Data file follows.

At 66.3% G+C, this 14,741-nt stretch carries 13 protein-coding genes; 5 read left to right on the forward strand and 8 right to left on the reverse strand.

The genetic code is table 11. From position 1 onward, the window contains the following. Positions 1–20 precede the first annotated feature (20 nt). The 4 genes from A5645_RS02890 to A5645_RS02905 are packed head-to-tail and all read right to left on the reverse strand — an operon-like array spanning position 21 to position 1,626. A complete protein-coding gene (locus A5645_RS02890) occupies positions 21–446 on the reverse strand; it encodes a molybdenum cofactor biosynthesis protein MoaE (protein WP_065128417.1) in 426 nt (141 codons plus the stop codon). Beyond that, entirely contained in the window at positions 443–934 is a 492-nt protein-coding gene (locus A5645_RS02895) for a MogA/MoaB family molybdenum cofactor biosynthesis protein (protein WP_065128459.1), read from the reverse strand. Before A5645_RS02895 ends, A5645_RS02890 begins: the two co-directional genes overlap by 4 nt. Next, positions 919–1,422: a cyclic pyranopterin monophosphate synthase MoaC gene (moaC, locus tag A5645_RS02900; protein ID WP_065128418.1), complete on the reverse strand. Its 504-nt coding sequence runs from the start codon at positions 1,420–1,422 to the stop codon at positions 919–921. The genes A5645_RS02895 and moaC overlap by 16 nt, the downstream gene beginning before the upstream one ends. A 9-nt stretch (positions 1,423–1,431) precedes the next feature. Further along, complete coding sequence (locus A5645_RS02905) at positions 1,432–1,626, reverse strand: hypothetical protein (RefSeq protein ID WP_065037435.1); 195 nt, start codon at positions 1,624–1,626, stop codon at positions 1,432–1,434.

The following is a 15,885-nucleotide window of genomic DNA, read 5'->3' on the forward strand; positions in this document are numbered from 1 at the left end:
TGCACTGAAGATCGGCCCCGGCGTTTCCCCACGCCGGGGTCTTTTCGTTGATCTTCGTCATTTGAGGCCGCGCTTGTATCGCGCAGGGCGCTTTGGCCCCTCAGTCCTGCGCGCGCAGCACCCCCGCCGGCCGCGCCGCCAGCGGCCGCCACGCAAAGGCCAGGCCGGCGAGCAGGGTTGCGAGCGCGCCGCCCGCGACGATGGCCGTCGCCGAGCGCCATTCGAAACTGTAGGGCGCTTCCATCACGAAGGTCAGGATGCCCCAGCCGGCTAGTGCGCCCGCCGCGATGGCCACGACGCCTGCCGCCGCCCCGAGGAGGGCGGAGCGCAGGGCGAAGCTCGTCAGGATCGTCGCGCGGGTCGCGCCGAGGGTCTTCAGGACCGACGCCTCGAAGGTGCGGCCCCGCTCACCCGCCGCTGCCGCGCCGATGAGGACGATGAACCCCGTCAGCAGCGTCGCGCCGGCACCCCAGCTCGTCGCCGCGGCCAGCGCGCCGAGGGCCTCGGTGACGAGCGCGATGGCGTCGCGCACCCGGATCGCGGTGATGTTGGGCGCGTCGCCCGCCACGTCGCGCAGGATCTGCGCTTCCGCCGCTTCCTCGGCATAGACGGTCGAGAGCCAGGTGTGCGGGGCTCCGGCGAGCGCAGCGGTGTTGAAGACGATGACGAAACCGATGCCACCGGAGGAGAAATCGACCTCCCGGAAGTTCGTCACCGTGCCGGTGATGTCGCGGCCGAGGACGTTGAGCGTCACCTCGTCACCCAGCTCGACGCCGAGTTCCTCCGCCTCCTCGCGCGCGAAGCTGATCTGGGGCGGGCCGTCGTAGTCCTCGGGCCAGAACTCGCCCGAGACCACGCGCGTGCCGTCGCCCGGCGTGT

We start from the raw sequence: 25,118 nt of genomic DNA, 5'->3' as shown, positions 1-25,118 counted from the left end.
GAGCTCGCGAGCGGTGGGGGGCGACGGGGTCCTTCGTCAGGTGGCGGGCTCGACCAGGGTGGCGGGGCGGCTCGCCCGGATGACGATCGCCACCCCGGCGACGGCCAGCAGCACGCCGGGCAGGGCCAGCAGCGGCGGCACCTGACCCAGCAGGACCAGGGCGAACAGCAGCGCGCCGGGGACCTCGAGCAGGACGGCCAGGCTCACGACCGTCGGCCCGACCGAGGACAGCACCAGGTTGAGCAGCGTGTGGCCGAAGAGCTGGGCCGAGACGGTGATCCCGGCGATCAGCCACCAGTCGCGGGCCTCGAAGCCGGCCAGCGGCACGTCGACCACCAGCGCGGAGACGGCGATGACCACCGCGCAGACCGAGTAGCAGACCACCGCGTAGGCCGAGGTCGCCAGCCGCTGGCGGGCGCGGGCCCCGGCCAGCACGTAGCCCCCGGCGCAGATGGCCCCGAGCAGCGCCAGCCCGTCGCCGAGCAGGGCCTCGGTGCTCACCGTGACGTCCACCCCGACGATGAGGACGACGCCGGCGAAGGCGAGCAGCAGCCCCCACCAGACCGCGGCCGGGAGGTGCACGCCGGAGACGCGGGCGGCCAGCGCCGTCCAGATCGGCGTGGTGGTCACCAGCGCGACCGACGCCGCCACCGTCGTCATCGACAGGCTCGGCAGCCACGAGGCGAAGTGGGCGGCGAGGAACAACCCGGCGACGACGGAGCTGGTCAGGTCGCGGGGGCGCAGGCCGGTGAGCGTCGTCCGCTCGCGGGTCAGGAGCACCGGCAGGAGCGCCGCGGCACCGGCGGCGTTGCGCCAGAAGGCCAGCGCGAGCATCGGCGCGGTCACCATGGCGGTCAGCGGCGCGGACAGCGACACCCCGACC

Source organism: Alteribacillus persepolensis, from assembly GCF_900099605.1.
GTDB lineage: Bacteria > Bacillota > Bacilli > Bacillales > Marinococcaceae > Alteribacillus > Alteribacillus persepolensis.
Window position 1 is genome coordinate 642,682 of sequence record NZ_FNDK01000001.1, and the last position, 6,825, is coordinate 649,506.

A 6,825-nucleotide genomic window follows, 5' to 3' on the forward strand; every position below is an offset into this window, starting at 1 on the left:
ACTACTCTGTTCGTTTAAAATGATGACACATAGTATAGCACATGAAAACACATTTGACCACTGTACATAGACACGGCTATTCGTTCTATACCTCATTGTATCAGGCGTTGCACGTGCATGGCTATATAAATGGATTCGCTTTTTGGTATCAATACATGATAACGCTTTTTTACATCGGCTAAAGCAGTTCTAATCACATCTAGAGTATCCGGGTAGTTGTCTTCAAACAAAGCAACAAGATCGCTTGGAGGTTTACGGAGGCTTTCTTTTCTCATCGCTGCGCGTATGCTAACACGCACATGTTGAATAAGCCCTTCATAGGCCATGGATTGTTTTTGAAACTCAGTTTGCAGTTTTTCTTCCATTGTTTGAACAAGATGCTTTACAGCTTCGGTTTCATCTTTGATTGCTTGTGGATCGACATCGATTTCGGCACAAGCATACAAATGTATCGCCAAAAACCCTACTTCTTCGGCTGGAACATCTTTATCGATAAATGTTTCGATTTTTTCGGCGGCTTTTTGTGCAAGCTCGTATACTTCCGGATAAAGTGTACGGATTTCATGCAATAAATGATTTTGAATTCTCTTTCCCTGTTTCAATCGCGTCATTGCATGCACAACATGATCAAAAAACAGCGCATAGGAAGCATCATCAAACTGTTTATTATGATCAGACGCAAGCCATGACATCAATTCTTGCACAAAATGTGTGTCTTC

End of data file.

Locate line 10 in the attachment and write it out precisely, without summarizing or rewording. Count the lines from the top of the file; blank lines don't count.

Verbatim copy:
A 6,825-nucleotide genomic window follows, 5' to 3' on the forward strand; every position below is an offset into this window, starting at 1 on the left: